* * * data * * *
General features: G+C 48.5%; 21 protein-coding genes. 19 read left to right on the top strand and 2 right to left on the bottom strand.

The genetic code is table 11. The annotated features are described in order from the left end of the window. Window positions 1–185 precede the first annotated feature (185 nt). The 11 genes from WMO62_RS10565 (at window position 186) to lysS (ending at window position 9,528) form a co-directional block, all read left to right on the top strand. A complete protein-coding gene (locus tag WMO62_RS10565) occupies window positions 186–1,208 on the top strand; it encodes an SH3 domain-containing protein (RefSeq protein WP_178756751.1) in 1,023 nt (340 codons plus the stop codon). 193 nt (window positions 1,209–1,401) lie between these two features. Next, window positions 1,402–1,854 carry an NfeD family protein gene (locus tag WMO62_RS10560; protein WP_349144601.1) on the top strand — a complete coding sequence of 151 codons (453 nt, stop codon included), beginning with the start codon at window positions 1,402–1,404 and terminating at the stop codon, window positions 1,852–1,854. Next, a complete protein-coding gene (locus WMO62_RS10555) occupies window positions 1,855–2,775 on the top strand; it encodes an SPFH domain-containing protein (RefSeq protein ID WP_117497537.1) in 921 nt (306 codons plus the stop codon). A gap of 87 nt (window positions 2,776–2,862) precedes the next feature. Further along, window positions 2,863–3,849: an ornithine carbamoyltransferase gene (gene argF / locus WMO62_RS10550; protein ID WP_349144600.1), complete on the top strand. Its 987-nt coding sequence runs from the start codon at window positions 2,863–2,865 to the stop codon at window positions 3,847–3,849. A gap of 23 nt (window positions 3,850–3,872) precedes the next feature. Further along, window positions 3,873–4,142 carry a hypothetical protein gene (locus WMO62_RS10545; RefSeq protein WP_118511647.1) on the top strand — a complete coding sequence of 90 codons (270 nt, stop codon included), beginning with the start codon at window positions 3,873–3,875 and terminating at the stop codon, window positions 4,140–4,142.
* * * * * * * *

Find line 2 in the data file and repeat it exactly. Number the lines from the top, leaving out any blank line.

The genetic code is table 11. The annotated features are described in order from the left end of the window. Window positions 1–185 precede the first annotated feature (185 nt). The 11 genes from WMO62_RS10565 (at window position 186) to lysS (ending at window position 9,528) form a co-directional block, all read left to right on the top strand. A complete protein-coding gene (locus tag WMO62_RS10565) occupies window positions 186–1,208 on the top strand; it encodes an SH3 domain-containing protein (RefSeq protein WP_178756751.1) in 1,023 nt (340 codons plus the stop codon). 193 nt (window positions 1,209–1,401) lie between these two features. Next, window positions 1,402–1,854 carry an NfeD family protein gene (locus tag WMO62_RS10560; protein WP_349144601.1) on the top strand — a complete coding sequence of 151 codons (453 nt, stop codon included), beginning with the start codon at window positions 1,402–1,404 and terminating at the stop codon, window positions 1,852–1,854. Next, a complete protein-coding gene (locus WMO62_RS10555) occupies window positions 1,855–2,775 on the top strand; it encodes an SPFH domain-containing protein (RefSeq protein ID WP_117497537.1) in 921 nt (306 codons plus the stop codon). A gap of 87 nt (window positions 2,776–2,862) precedes the next feature. Further along, window positions 2,863–3,849: an ornithine carbamoyltransferase gene (gene argF / locus WMO62_RS10550; protein ID WP_349144600.1), complete on the top strand. Its 987-nt coding sequence runs from the start codon at window positions 2,863–2,865 to the stop codon at window positions 3,847–3,849. A gap of 23 nt (window positions 3,850–3,872) precedes the next feature. Further along, window positions 3,873–4,142 carry a hypothetical protein gene (locus WMO62_RS10545; RefSeq protein WP_118511647.1) on the top strand — a complete coding sequence of 90 codons (270 nt, stop codon included), beginning with the start codon at window positions 3,873–3,875 and terminating at the stop codon, window positions 4,140–4,142.